The role of root system in silver birch (Betula pendula Roth) dieback in the air-polluted area of Krušné hory Mts

https://doi.org/10.17221/4693-JFSCitation:Mauer O., Palátová E. (2003): The role of root system in silver birch (Betula pendula Roth) dieback in the air-polluted area of Krušné hory Mts. J. For. Sci., 49: 191-199.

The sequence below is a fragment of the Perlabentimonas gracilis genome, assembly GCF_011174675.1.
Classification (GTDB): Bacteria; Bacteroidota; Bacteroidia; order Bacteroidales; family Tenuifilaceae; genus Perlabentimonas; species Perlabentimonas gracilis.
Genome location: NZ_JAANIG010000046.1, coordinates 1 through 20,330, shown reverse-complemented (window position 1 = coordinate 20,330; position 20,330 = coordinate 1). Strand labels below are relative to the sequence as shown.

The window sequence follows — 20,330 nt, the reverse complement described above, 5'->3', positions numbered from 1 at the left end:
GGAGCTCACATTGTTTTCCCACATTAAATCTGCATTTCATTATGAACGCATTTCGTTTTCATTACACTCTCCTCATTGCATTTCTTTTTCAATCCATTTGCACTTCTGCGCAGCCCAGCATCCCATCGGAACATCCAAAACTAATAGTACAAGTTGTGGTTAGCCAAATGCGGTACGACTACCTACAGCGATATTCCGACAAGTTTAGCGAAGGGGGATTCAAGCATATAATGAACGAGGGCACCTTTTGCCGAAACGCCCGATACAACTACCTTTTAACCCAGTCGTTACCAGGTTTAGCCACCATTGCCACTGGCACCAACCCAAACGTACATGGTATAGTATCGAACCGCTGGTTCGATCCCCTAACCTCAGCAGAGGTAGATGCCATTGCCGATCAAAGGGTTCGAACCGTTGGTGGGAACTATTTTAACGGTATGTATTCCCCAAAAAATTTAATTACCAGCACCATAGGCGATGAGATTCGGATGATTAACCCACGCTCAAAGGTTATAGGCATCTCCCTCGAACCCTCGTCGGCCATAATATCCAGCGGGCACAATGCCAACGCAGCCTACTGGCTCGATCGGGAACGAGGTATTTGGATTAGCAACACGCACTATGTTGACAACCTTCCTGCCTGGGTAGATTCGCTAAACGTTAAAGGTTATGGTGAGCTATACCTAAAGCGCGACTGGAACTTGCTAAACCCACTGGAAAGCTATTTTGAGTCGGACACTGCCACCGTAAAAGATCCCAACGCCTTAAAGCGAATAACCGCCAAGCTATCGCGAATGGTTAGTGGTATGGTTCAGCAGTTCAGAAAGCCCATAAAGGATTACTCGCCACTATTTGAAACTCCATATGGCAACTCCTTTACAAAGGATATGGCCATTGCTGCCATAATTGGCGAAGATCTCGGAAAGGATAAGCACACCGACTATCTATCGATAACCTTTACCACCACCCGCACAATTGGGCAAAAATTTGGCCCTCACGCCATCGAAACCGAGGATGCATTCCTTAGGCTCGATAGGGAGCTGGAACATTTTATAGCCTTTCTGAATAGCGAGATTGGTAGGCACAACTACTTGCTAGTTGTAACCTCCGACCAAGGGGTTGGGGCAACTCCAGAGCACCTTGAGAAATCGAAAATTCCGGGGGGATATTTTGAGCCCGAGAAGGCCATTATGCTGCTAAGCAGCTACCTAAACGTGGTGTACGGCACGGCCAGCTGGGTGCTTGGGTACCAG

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120 root systems and trunks of 20 years old birch trees and 60 root systems and trunks of 15 years old birch trees affected by defoliation and with no visual symptoms of damage were analyzed in the air-polluted area of Krušné hory Mts. In the given area, birch develops a superficial or anchoring root system of circular shape. A greater effect of defoliation was recorded in trees with the superficial root system. The defoliation was in correlation with the extent of bole rot, root system rot and rooting depth. The proportion of root system branches infested by rot increased with increasing defoliation. Dominating fungi on roots were Armillaria gallica and Armillaria ostoyae. The degree of defoliation was directly proportional to the extent of bole rot induced by Trametes confragosa and Armillaria gallica, infecting frost ribs in the trunks. Extensive defoliation was recorded if more than 25% of peripheral tissues of the trunk and over 15% of root system branches were infected by rot. The defoliated trees showed a marked loss of fine roots, impaired longevity of fine roots and a change of ectomycorrhiza into ectendomycorrhiza.
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